Senior White House officials are exploring ways to exempt commercial trade from President Trump’s threat to shut down the U.S. border with Mexico, three people briefed on the discussions said, amid warnings that blocking the flow of goods between the two countries would have severe consequences for the U.S. economy.
In brief remarks, Trump on Tuesday again threatened to close the border but would not definitively say whether he would do so, and he has not divulged his plans even to some of his closest aides. But the White House is bracing for the possibility and internal planning has reached an advanced stage, according to the three people, who spoke on the condition of anonymity because they were not authorized to disclose the deliberations.
Trump plans to visit the Mexico border in California on Friday, where some aides are bracing for a possible announcement. Even though White House officials had begun deliberating, business groups expressed skepticism that any plan might work in a way that limits potential problems.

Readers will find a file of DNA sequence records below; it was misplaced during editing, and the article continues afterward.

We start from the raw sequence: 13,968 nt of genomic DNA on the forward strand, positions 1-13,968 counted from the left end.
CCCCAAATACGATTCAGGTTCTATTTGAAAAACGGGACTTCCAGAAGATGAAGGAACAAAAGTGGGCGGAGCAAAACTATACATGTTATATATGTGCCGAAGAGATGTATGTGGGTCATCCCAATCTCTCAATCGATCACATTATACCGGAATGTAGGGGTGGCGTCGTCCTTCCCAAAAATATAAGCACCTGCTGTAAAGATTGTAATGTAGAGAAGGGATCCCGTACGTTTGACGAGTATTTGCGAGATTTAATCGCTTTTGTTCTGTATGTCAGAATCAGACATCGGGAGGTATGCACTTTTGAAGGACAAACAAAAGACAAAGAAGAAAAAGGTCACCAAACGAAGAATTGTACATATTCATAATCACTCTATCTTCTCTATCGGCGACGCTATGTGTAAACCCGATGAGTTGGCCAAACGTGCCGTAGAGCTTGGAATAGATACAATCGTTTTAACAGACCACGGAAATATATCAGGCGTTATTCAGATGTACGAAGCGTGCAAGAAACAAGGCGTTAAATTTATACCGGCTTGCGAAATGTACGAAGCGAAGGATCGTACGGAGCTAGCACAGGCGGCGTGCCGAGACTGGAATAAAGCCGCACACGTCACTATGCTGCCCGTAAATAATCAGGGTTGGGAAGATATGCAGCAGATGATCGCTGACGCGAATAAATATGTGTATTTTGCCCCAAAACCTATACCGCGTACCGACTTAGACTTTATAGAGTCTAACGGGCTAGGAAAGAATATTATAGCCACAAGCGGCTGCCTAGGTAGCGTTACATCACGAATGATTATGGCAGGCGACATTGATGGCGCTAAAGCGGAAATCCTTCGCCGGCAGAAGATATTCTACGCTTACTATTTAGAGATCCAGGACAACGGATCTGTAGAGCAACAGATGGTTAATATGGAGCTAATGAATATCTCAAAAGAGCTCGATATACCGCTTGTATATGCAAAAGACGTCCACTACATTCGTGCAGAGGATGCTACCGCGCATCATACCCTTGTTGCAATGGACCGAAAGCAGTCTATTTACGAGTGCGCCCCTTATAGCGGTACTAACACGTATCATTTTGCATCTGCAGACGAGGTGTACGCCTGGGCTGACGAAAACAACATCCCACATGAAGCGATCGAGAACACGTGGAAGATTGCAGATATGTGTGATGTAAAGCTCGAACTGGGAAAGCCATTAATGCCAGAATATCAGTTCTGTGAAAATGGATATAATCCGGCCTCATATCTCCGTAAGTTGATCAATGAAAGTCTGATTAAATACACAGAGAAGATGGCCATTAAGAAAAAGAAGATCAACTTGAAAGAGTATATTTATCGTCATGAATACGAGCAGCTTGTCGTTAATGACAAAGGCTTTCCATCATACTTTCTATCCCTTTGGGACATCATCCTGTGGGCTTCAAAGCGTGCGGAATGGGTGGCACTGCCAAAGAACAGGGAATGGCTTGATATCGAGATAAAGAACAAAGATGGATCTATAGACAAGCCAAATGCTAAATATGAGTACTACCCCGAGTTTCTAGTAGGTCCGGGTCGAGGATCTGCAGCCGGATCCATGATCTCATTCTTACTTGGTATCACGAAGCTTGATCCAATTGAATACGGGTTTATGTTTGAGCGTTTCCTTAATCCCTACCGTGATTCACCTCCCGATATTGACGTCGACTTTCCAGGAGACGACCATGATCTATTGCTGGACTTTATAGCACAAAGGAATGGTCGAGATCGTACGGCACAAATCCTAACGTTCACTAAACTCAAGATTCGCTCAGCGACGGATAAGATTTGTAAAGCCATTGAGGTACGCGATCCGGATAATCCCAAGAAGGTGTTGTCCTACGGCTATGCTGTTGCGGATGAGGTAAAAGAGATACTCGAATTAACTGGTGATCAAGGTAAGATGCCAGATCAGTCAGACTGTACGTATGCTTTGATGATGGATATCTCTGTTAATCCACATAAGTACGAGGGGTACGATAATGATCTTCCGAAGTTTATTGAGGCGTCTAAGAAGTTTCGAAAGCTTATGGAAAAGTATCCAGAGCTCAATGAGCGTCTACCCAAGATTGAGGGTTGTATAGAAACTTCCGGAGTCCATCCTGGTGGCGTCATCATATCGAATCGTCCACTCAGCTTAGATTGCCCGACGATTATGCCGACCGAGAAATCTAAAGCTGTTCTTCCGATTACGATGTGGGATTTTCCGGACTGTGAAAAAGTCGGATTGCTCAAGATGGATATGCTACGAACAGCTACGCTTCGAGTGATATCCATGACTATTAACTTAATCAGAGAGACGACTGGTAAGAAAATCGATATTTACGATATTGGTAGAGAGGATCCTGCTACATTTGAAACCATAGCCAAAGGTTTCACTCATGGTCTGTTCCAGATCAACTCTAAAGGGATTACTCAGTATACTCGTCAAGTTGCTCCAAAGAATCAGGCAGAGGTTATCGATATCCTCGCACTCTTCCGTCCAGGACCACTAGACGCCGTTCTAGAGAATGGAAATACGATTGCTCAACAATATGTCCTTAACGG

As Trump has escalated his threats to close the border in recent days, top aides have launched a two-pronged strategy in preparation for a decision.
One approach has been to study ways to minimize the economic impact of shutting the border with the United States’ second-largest trading partner, in part by allowing trains and trucks to continue bringing goods across the border.
The second prong has included internal warnings to Trump about what might happen if the border is sealed, messages delivered by National Economic Council Director Larry Kudlow and Kevin Hassett, head of Trump’s Council of Economic Advisers.
“We’re watching it and looking for ways to allow the freight passage. Some people call it truck roads,” Kudlow said in an interview with CNBC. “And there are ways you can do that, which would ameliorate the breakdown in supply chains.”
A senior White House official said Trump has been bombarded with a number of advisers warning against closing the border and that the current plan is not to close it during his Friday visit.
“People are getting a plan in place so if he orders it done, it’s not the end of the world,” the official said.
Many U.S. manufacturers rely on the import of parts and equipment from Mexico to complete production and ship machinery, cars or other goods.
At the Brownsville, Tex., border crossing last year, close to 700 trucks crossed the border each day, according to data from the Transportation Department.
Senate Republicans have also begun sounding alarms about what might happen if Trump follows through on his threat, focusing on the economic impact because that often resonates with Trump.